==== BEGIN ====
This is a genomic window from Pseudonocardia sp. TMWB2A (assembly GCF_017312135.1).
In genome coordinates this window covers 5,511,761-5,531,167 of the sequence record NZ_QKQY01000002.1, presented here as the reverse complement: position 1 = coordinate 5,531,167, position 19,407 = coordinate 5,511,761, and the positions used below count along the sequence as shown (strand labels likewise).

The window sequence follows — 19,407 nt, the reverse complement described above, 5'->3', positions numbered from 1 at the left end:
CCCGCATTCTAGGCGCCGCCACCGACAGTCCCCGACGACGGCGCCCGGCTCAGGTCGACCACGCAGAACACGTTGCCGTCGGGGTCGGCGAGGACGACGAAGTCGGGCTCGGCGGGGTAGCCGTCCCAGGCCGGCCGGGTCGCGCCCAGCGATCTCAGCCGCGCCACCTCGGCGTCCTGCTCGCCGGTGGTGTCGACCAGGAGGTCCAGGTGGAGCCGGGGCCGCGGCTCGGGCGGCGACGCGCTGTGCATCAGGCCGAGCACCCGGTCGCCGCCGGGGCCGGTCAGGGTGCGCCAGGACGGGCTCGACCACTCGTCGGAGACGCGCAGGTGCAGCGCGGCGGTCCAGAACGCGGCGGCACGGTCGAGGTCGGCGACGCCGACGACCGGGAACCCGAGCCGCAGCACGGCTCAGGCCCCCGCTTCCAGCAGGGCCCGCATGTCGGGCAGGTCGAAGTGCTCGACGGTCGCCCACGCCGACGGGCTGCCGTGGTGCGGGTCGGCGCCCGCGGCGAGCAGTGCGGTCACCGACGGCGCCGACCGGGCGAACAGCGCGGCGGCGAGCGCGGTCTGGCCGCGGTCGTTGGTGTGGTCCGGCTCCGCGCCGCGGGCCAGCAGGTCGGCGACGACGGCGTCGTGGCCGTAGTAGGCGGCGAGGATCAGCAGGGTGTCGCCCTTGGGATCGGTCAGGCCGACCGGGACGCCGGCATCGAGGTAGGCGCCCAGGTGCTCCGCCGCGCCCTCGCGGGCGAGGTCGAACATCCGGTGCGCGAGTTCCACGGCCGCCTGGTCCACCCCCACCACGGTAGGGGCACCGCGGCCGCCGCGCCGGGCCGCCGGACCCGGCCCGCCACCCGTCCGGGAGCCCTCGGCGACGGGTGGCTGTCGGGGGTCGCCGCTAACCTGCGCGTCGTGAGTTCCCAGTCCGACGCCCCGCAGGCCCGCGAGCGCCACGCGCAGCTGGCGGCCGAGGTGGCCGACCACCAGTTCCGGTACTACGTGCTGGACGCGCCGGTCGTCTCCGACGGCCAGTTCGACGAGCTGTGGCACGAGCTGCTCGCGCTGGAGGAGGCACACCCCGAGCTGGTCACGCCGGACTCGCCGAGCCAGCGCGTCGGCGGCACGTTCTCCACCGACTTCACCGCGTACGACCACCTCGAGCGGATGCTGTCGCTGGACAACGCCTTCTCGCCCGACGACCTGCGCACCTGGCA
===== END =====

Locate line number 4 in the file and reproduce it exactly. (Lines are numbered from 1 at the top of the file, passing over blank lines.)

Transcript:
CCCGCATTCTAGGCGCCGCCACCGACAGTCCCCGACGACGGCGCCCGGCTCAGGTCGACCACGCAGAACACGTTGCCGTCGGGGTCGGCGAGGACGACGAAGTCGGGCTCGGCGGGGTAGCCGTCCCAGGCCGGCCGGGTCGCGCCCAGCGATCTCAGCCGCGCCACCTCGGCGTCCTGCTCGCCGGTGGTGTCGACCAGGAGGTCCAGGTGGAGCCGGGGCCGCGGCTCGGGCGGCGACGCGCTGTGCATCAGGCCGAGCACCCGGTCGCCGCCGGGGCCGGTCAGGGTGCGCCAGGACGGGCTCGACCACTCGTCGGAGACGCGCAGGTGCAGCGCGGCGGTCCAGAACGCGGCGGCACGGTCGAGGTCGGCGACGCCGACGACCGGGAACCCGAGCCGCAGCACGGCTCAGGCCCCCGCTTCCAGCAGGGCCCGCATGTCGGGCAGGTCGAAGTGCTCGACGGTCGCCCACGCCGACGGGCTGCCGTGGTGCGGGTCGGCGCCCGCGGCGAGCAGTGCGGTCACCGACGGCGCCGACCGGGCGAACAGCGCGGCGGCGAGCGCGGTCTGGCCGCGGTCGTTGGTGTGGTCCGGCTCCGCGCCGCGGGCCAGCAGGTCGGCGACGACGGCGTCGTGGCCGTAGTAGGCGGCGAGGATCAGCAGGGTGTCGCCCTTGGGATCGGTCAGGCCGACCGGGACGCCGGCATCGAGGTAGGCGCCCAGGTGCTCCGCCGCGCCCTCGCGGGCGAGGTCGAACATCCGGTGCGCGAGTTCCACGGCCGCCTGGTCCACCCCCACCACGGTAGGGGCACCGCGGCCGCCGCGCCGGGCCGCCGGACCCGGCCCGCCACCCGTCCGGGAGCCCTCGGCGACGGGTGGCTGTCGGGGGTCGCCGCTAACCTGCGCGTCGTGAGTTCCCAGTCCGACGCCCCGCAGGCCCGCGAGCGCCACGCGCAGCTGGCGGCCGAGGTGGCCGACCACCAGTTCCGGTACTACGTGCTGGACGCGCCGGTCGTCTCCGACGGCCAGTTCGACGAGCTGTGGCACGAGCTGCTCGCGCTGGAGGAGGCACACCCCGAGCTGGTCACGCCGGACTCGCCGAGCCAGCGCGTCGGCGGCACGTTCTCCACCGACTTCACCGCGTACGACCACCTCGAGCGGATGCTGTCGCTGGACAACGCCTTCTCGCCCGACGACCTGCGCACCTGGCA